Configuring products to meet modern insurance needs
The traditional insurance market and its typical business model is rapidly becoming obsolete. Assembly line products with ‘one-size-fits-all’ characteristics are no longer appealing to customers when innovative insurtechs like and can customise and cost services for individual needs. Product flexibility has taken on even greater importance in the post-COVID-19 world, where a multitude of different customer circumstances are altering the nature of risk management. Counteracting this effect and configuring products to meet modern needs should be given high priority. “We put technology at the centre of our product development so we can move fast and respond to changing needs,” states Ward. “For example, in 2019, a Florida mobile home insurer went insolvent and left 30,000 mobile homeowners on the verge of losing their coverage. My team subsequently built the infrastructure that makes it possible to add and launch a new product in weeks. That’s the big difference between us and other insurers: we have the full tech stack that lets us respond to real-time market needs.”
As a tech provider, Garth says, Majesco’s purpose is to connect each party in the insurance process as conveniently as possible, the importance of which can often be overlooked. “The point is not merely the means of production,” she continues, “but the means of connection and the result is not just an increase in customer expectations but rather an expansion of market boundaries.” As such, insurers on the whole (not just insurtechs) may soon come to regard themselves as “technology companies providing insurance” instead of vice versa. The technologies that facilitate this transformation are significant. AI (artificial intelligence) and ML (machine learning) algorithms leveraging large streams of collected data enable insurers to know their customers in comprehensively more detail than previously possible. “Insurers are the kings of data and being able to use and aggregate it facilitates smarter, better-informed decisions,” adds Wells. “The cloud and managed services are also now crucial to customer-centricity. COVID-19 has forced insurance to rapidly go digital, and the traditionally slow-moving industry saw many providers unprepared.” Any of insurance’s more atavistic tendencies are compounded by customer experiences that have been biased by ecommerce platforms such as Amazon, Alibaba and Shopify. The future of insurance, then, clearly lies in developing an intuitive digital service that meets similar expectations.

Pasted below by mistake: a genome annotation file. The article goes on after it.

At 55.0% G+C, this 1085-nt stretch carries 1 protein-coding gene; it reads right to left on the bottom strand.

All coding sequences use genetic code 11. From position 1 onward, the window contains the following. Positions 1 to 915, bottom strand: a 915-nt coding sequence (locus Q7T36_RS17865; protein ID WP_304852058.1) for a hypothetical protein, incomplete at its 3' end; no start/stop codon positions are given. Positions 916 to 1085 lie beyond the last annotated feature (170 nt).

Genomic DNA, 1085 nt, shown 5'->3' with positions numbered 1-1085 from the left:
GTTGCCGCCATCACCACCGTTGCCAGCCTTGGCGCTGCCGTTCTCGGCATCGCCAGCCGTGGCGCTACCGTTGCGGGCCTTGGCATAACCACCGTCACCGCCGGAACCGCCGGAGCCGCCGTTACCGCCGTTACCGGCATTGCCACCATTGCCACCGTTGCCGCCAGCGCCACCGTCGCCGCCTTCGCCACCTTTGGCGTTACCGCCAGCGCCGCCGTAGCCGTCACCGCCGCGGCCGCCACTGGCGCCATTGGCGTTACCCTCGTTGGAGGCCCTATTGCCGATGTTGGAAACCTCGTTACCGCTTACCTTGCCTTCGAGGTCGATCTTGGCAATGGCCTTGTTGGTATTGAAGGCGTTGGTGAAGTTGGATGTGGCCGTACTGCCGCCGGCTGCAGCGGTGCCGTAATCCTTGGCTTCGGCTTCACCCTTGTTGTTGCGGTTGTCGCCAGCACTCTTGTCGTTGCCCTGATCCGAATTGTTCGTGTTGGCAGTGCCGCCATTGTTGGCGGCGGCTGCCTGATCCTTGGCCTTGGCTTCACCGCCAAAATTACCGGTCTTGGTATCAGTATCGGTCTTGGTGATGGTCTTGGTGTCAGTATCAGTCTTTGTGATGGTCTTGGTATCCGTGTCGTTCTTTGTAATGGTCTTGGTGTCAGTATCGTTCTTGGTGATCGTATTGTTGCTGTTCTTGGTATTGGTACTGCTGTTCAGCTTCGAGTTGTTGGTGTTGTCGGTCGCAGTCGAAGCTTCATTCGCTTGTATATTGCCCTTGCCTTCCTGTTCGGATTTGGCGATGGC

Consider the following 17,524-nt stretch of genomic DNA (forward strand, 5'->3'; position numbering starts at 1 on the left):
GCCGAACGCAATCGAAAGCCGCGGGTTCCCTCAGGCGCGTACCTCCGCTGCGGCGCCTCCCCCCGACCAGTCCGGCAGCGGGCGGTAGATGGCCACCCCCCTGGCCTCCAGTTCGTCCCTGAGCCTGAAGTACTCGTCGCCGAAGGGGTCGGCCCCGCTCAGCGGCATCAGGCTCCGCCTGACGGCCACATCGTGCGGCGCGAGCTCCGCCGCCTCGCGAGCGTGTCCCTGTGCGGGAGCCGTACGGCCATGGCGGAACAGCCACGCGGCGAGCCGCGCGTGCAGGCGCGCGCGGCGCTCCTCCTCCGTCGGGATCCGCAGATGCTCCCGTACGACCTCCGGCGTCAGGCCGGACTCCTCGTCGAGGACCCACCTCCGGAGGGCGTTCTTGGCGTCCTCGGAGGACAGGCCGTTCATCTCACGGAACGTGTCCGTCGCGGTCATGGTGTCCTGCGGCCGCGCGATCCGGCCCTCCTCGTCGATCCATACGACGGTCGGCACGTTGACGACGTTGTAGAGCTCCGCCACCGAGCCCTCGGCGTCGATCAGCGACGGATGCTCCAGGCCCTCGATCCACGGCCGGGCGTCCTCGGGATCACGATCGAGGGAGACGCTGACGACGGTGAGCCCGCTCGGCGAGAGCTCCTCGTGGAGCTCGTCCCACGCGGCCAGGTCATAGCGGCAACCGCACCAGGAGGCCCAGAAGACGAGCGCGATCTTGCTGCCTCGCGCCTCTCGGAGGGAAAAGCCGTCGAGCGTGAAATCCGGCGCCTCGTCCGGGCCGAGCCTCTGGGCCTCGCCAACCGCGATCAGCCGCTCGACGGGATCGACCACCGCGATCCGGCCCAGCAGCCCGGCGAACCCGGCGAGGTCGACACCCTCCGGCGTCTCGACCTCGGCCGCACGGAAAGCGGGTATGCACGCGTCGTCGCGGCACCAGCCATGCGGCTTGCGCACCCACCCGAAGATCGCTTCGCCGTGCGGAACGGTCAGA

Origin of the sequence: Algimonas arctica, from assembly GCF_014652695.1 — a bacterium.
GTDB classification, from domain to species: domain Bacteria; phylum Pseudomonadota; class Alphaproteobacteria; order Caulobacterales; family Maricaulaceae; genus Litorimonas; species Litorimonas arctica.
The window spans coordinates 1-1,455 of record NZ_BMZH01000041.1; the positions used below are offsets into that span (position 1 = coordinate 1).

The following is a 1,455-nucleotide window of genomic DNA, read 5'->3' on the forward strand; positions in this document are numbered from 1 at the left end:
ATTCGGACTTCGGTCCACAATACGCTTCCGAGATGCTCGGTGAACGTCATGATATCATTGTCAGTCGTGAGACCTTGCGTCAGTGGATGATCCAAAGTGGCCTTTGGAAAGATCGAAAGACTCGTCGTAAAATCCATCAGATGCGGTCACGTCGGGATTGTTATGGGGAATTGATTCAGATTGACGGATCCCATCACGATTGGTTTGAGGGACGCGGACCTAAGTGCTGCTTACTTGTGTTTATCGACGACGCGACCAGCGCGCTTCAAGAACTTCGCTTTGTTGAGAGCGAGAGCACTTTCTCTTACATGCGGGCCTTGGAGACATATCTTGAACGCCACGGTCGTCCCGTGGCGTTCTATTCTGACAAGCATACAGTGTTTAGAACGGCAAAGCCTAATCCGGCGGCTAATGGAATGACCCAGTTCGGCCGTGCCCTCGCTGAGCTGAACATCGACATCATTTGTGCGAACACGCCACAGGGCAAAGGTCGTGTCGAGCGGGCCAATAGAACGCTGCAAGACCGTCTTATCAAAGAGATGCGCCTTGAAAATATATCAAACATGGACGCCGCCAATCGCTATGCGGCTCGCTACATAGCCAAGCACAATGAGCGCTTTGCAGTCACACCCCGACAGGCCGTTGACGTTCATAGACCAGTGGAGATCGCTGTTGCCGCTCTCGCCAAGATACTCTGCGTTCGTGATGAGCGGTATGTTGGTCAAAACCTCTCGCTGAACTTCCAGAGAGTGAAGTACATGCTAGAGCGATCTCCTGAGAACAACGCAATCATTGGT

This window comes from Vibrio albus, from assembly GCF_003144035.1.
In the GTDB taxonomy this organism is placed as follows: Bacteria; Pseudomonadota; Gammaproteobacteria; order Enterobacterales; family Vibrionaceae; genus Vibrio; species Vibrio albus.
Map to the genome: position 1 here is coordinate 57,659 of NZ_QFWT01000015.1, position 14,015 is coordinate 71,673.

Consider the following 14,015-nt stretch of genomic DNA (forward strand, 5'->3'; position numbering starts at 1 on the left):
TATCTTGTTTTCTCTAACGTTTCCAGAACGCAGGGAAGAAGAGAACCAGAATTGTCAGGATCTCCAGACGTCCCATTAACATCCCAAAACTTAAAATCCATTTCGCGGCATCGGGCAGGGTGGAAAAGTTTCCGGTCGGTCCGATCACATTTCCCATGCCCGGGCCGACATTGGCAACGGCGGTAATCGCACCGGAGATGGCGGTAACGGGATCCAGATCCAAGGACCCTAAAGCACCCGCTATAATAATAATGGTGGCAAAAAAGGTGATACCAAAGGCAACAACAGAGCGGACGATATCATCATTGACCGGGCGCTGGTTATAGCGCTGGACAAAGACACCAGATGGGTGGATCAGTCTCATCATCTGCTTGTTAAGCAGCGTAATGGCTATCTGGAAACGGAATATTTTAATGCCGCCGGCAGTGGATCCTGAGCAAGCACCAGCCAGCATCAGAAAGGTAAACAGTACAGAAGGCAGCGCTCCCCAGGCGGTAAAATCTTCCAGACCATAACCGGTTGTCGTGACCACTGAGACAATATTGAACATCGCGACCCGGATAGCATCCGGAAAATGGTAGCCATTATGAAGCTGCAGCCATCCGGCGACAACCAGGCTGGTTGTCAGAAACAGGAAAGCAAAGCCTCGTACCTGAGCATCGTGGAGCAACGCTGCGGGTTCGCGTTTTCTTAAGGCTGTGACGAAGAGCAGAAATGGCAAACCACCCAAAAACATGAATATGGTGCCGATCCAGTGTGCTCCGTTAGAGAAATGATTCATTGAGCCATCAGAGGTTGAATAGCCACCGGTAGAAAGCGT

Promoting better customer outcomes
The complementary nature of customer-centricity and digital technology within insurance appears to be well-founded, but how can businesses use this knowledge to achieve better outcomes for their customers? Wells emphasises that digital transformation is as much about ‘culture’ than the underlying technology that facilitates it. “That’s proven to be hard for many, but, here at Sapiens, we see and understand the value it brings across our products, to our insurers and their customers.” To keep this cultural aspect in check, Sapiens has built a team of 350 staff dedicated to investigating the latest trends in order to provide insurers with optimal advice.
Garth states that Majesco is focusing on customer research in order to gain an understanding of their needs, “Listening customers has never been more essential to sustainable growth than it is today. They care about where they are served, when they are served, how they are served, who is serving them, and what changes are happening with products and services.” Garth urges for bold and visionary leadership that capitalises on insurance’s opportunity to redefine the insurer-policyholder relationship. Ward views Kin Insurance as being emblematic of this ‘renaissance’ for the industry, a revitalisation led by startups but, he believes, soon to be joined by more incumbents. “Kin has built a blueprint that proves technology is the driving force in creating a more customer-centric insurance company.” Finally, he concludes with a call to arms which places the old/new divide in sharp contract: “Customer satisfaction with home insurance companies is shamefully low; the insurance industry’s NPS (net promoter score) average is 35 (on a scale of -100 to 100), yet Kin has an NPS of 84. That indicates how we’re making a real difference.”
, Vice President of Strategy, Sapiens
Wells has been in the insurance space for over 15 years. Primarily responsible for global digital product strategy for Sapiens’ North America P&C space, she is passionate about the future of the insurance industry and enjoys contributing towards the evolution of the company.
, Co-Founder, President and CTO, Kin Insurance
Priding himself as being a ‘builder’, Ward has been involved in the founding of two companies, of which Kin Insurance is the latest. Holding a BSc in Computer Science from Southeast Missouri State University (2000 to 2004), his knowledge of the tech sector has been developed by roles at Accenture and ThoughtWorks.
, Senior Vice President of Strategic Marketing, Majesco
Garth is responsible for leading strategy, marketing, industry relations and innovation in support of Majesco’s client-centric strategy. Possessing extensive experience within insurance, she is also a recognised insurtech influencer and industry leader adept at strategic thinking and international speaking, and has authored many articles on thought leadership, key issues and opportunities facing the industry today.